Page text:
Easy is 7-year-old, Oldenburg, Big Bay horse with a white blaze and soulful eyes. Although he is young, he has a history of championships. He just recovered from an injury and is back showing again. Easy’s trainer booked an appointment because at their last show, Easy’s whole demeanor changed. He was spooking at the jumps and lunged pretty hard before his classes. Another concern was if Easy dipped his shoulder after a jump, trying to throw his rider. His trainer feared the behaviors may carry forward and his owner would want to sell him.
Equine professionals often reach out to me. Horses suddenly become spooky and dangerous in the show ring or around the showgrounds and I am a last resort in figuring out what has changed and how these horses can be helped. Often, it’s pain. These are high-level athletes who need chiropractic adjustments, massages, better saddle fittings and supplements. If the trainers and riders are cutting-edge, then these horses are already getting these treatments regularly. Other reasons for changes in behavior are abuse from riders and/or handlers or some type of post-traumatic stress response.
I could tell by Easy’s trainer’s questions on my intake form that Easy was trained and cared for in a consciously kind way. In relating some of the questions he’d want to ask, he wrote, “Are you OK?,” “Is there something I can do to help?,” “How can I make you happier?” In other cases, I’ve received questions that convey anger, such as “What the hell is wrong with you?,” “Stop doing” and “Do you know this is your job?”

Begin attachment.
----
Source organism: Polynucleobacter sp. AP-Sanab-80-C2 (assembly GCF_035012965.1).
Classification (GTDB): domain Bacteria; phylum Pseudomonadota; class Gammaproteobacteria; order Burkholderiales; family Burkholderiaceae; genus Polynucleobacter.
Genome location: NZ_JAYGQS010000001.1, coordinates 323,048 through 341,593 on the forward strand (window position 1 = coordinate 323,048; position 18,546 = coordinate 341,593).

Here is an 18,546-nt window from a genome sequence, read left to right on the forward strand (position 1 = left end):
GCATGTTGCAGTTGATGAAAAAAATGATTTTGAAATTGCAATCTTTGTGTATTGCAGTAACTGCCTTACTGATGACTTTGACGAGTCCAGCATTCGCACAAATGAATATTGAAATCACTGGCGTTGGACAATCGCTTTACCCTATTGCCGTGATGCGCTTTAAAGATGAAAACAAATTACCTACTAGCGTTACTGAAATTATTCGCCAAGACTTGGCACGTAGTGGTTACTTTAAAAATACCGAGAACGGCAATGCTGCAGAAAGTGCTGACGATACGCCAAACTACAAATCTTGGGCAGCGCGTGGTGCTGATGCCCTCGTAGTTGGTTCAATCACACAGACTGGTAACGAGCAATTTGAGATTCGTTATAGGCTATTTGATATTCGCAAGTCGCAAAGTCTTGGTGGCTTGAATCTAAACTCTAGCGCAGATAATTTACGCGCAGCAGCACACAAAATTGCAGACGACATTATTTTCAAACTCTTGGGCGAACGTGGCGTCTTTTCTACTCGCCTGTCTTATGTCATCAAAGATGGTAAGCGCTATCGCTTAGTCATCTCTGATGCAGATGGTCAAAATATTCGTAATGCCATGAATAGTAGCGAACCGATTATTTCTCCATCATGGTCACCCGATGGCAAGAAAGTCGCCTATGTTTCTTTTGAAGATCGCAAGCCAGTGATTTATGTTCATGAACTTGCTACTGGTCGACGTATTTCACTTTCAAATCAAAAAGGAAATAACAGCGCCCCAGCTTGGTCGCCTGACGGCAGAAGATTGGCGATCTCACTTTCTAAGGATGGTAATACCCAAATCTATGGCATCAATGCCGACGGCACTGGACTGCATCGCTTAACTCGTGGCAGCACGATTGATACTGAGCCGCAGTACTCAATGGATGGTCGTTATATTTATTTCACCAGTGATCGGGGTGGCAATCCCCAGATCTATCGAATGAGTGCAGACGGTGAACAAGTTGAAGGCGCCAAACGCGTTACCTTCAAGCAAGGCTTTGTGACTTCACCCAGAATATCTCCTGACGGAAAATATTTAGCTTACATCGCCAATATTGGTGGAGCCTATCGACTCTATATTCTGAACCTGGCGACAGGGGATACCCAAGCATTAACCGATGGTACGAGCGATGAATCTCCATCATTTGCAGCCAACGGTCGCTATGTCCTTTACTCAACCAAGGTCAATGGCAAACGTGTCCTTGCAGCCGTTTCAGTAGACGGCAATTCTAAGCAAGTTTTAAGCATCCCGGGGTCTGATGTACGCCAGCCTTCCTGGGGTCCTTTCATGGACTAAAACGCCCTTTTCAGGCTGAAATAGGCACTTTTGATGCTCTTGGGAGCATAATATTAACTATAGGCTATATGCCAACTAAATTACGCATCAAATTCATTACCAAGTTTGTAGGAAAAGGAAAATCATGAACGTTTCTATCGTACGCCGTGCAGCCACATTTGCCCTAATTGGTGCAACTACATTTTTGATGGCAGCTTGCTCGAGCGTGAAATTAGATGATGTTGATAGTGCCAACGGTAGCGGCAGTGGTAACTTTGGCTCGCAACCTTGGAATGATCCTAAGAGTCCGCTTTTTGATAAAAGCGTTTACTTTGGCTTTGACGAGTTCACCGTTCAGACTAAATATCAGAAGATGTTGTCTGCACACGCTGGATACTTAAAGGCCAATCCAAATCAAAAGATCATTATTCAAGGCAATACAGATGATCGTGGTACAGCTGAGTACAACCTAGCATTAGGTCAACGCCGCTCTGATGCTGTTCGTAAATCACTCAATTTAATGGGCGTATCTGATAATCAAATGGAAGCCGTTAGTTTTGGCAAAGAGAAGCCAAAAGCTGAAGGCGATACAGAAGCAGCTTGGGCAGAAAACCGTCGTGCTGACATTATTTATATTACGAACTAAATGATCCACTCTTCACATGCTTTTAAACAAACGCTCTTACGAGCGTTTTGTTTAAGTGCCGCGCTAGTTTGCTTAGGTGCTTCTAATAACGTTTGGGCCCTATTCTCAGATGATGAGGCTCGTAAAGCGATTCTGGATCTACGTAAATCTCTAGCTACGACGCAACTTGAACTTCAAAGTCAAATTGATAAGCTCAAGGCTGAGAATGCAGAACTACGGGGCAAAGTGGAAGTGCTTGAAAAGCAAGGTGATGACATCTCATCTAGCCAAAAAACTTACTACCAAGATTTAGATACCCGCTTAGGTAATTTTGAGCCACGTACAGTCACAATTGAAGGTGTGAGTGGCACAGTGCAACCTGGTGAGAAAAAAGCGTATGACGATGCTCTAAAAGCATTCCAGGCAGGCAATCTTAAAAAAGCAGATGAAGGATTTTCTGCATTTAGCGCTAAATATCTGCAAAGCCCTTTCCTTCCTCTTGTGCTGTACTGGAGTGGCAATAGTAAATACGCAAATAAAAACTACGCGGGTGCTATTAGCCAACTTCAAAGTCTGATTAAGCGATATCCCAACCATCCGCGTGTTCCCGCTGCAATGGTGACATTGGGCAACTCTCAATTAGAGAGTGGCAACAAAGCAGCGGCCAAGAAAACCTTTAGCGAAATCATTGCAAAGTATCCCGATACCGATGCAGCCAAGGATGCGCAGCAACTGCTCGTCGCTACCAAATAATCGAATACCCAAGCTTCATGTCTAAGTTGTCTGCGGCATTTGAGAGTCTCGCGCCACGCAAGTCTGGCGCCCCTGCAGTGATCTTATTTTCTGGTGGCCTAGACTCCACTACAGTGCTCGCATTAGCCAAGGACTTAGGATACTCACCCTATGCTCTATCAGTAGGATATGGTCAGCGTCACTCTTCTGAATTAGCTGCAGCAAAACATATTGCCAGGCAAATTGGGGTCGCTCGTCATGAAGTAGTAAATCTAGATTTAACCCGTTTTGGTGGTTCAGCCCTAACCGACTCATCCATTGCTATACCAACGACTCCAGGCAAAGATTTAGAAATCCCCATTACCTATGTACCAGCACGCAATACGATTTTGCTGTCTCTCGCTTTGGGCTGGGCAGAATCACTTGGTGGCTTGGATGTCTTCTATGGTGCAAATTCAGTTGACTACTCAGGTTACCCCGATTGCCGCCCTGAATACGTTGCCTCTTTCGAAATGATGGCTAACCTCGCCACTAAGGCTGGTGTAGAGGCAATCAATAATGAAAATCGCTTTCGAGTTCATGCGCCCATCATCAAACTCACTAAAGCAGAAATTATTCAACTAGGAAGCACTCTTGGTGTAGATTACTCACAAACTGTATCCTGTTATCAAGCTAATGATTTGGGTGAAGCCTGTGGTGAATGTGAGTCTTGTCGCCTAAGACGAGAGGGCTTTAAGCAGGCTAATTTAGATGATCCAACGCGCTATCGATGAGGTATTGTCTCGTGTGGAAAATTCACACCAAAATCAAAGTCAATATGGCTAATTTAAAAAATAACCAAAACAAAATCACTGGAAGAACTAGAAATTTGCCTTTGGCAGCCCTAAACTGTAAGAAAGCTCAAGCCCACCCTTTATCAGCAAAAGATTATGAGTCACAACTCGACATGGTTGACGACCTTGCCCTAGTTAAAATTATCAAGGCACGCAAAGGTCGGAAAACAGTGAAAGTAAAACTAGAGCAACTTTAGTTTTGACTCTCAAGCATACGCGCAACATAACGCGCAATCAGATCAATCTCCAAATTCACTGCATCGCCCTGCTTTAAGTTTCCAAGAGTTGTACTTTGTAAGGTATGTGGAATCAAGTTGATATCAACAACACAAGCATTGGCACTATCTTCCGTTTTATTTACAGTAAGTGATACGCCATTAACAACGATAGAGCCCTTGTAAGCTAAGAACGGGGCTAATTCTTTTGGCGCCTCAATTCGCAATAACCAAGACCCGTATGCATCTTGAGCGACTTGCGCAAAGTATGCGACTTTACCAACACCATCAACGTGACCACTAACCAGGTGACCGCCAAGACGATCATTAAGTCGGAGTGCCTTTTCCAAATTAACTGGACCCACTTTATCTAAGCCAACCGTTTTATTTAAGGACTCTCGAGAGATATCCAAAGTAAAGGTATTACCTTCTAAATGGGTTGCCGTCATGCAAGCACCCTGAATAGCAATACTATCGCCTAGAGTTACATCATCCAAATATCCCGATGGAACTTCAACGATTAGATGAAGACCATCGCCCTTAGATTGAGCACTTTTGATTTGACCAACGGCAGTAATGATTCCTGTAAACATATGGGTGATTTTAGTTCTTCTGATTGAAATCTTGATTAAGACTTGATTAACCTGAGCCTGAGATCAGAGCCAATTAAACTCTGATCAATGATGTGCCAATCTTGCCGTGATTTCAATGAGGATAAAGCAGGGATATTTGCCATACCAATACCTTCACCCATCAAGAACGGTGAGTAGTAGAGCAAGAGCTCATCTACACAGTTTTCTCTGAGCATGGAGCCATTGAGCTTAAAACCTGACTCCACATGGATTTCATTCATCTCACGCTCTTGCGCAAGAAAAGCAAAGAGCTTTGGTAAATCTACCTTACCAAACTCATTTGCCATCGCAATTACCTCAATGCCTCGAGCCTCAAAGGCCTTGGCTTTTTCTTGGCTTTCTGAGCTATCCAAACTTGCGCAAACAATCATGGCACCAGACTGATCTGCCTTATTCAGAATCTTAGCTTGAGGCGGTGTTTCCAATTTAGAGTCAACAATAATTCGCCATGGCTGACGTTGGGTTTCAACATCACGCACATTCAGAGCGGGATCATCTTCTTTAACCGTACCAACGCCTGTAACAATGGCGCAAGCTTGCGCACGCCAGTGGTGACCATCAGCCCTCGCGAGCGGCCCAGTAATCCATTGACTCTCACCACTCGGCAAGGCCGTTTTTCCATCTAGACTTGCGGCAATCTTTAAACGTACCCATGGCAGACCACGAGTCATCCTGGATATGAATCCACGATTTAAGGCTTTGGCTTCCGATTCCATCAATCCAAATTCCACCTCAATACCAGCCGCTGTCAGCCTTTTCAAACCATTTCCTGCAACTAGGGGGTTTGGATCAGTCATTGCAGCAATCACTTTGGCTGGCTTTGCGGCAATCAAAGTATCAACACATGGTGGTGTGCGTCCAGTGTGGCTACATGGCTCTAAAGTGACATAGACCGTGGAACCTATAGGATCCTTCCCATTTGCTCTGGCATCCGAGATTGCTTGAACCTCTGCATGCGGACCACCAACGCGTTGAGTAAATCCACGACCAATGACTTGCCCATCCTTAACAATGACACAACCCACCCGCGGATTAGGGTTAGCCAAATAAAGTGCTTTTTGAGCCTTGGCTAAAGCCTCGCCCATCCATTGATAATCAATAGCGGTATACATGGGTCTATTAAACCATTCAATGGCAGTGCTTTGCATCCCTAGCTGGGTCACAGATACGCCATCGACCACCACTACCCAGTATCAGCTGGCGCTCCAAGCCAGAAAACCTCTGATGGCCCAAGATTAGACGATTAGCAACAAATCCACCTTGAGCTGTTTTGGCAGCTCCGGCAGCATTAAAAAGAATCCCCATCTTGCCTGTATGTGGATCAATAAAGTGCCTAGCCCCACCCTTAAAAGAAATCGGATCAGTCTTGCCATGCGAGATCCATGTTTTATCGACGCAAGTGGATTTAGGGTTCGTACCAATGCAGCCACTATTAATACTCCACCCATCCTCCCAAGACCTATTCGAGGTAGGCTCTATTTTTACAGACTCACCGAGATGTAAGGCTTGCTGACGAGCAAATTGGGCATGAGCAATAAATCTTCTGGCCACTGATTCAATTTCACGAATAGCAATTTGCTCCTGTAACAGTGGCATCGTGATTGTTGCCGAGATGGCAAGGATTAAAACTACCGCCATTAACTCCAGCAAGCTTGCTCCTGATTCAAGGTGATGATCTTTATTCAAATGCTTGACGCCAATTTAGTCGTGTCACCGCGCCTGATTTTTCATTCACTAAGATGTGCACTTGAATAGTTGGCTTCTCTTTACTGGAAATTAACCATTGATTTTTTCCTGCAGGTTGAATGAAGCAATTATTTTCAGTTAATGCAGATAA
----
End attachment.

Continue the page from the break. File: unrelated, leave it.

Just because a horse has pain in his body doesn’t mean he will act spooky or dangerous. Sometimes they are more lethargic, depressed or tender when you put on their tack. When an animal is spooked, they are not able to think clearly. They are in a state of mind of fear. It is my job to get these horses to understand how to self-soothe with a rider atop them, how and why it’s important to pay attention to the rider when they are in a state of stress, and the consequences of throwing and/or injuring a rider.
I was in awe of how much Easy loves his trainer, John. He told me, “I love it when John rides me. I get in the groove. I feel good in my body and I can stretch out. But other times, I get this poking sensation on the right side of my jaw. Then I get a massive cramp in my hind end. When that happens, I get angry and worked up. John is really clear in his head with me. I always know what is coming next. I?m so grateful for that.”
When I asked Easy why he was so spooked at the last show and why his demeanor changed, he said, “Because my horse friend died there. I might get sick. I don’t want to get anything contagious.”
John gasped and said, “Wait, what?” He took a moment to think and then shared that exactly a year ago one of their horses got sick and died at that very same show. Easy remembers this: He remembers the fear of not knowing what made the horse sick; he remembers the suffering of his friend and his friend dying. He had been carrying that confusion for a whole year. I explained to him that he has vaccinations, that he is not going to get sick at shows, that his friend is in Heaven and that it is safe to go to that venue.
Ever since our talk, Easy is much calmer.
These animals are deeply conscious beings. Just like people, they mourn, need situations explained to them and want to know what is happening next. Open your heart and mind, talk with them, and trust that they will understand.